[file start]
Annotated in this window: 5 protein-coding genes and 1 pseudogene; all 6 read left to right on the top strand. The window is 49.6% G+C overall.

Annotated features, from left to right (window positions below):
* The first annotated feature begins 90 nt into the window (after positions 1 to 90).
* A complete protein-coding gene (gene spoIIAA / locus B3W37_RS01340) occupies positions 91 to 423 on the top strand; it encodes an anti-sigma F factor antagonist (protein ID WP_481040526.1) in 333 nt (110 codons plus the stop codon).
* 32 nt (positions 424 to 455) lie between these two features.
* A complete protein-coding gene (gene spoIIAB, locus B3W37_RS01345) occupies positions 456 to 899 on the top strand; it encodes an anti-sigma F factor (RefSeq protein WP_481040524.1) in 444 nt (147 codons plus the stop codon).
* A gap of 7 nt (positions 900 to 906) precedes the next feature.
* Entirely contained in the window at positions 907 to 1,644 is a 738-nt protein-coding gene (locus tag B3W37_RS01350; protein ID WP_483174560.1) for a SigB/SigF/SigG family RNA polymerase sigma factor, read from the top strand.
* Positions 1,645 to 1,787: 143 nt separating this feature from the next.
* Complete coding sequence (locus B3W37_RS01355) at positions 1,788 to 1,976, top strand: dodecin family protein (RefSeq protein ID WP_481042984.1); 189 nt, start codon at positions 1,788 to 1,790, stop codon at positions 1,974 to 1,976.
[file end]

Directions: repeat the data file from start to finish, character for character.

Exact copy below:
Annotated in this window: 5 protein-coding genes and 1 pseudogene; all 6 read left to right on the top strand. The window is 49.6% G+C overall.

Annotated features, from left to right (window positions below):
* The first annotated feature begins 90 nt into the window (after positions 1 to 90).
* A complete protein-coding gene (gene spoIIAA / locus B3W37_RS01340) occupies positions 91 to 423 on the top strand; it encodes an anti-sigma F factor antagonist (protein ID WP_481040526.1) in 333 nt (110 codons plus the stop codon).
* 32 nt (positions 424 to 455) lie between these two features.
* A complete protein-coding gene (gene spoIIAB, locus B3W37_RS01345) occupies positions 456 to 899 on the top strand; it encodes an anti-sigma F factor (RefSeq protein WP_481040524.1) in 444 nt (147 codons plus the stop codon).
* A gap of 7 nt (positions 900 to 906) precedes the next feature.
* Entirely contained in the window at positions 907 to 1,644 is a 738-nt protein-coding gene (locus tag B3W37_RS01350; protein ID WP_483174560.1) for a SigB/SigF/SigG family RNA polymerase sigma factor, read from the top strand.
* Positions 1,645 to 1,787: 143 nt separating this feature from the next.
* Complete coding sequence (locus B3W37_RS01355) at positions 1,788 to 1,976, top strand: dodecin family protein (RefSeq protein ID WP_481042984.1); 189 nt, start codon at positions 1,788 to 1,790, stop codon at positions 1,974 to 1,976.